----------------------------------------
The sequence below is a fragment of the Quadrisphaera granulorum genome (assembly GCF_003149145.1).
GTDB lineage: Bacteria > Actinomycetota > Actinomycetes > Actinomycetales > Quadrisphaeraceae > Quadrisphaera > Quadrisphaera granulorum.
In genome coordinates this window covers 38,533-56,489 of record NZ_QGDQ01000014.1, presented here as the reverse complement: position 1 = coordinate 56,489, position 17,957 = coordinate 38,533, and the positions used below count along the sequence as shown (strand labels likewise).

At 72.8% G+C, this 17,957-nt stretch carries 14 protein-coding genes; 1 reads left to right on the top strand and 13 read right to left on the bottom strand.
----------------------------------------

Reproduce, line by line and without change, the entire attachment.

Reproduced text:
The sequence below is a fragment of the Quadrisphaera granulorum genome (assembly GCF_003149145.1).
GTDB lineage: Bacteria > Actinomycetota > Actinomycetes > Actinomycetales > Quadrisphaeraceae > Quadrisphaera > Quadrisphaera granulorum.
In genome coordinates this window covers 38,533-56,489 of record NZ_QGDQ01000014.1, presented here as the reverse complement: position 1 = coordinate 56,489, position 17,957 = coordinate 38,533, and the positions used below count along the sequence as shown (strand labels likewise).

At 72.8% G+C, this 17,957-nt stretch carries 14 protein-coding genes; 1 reads left to right on the top strand and 13 read right to left on the bottom strand.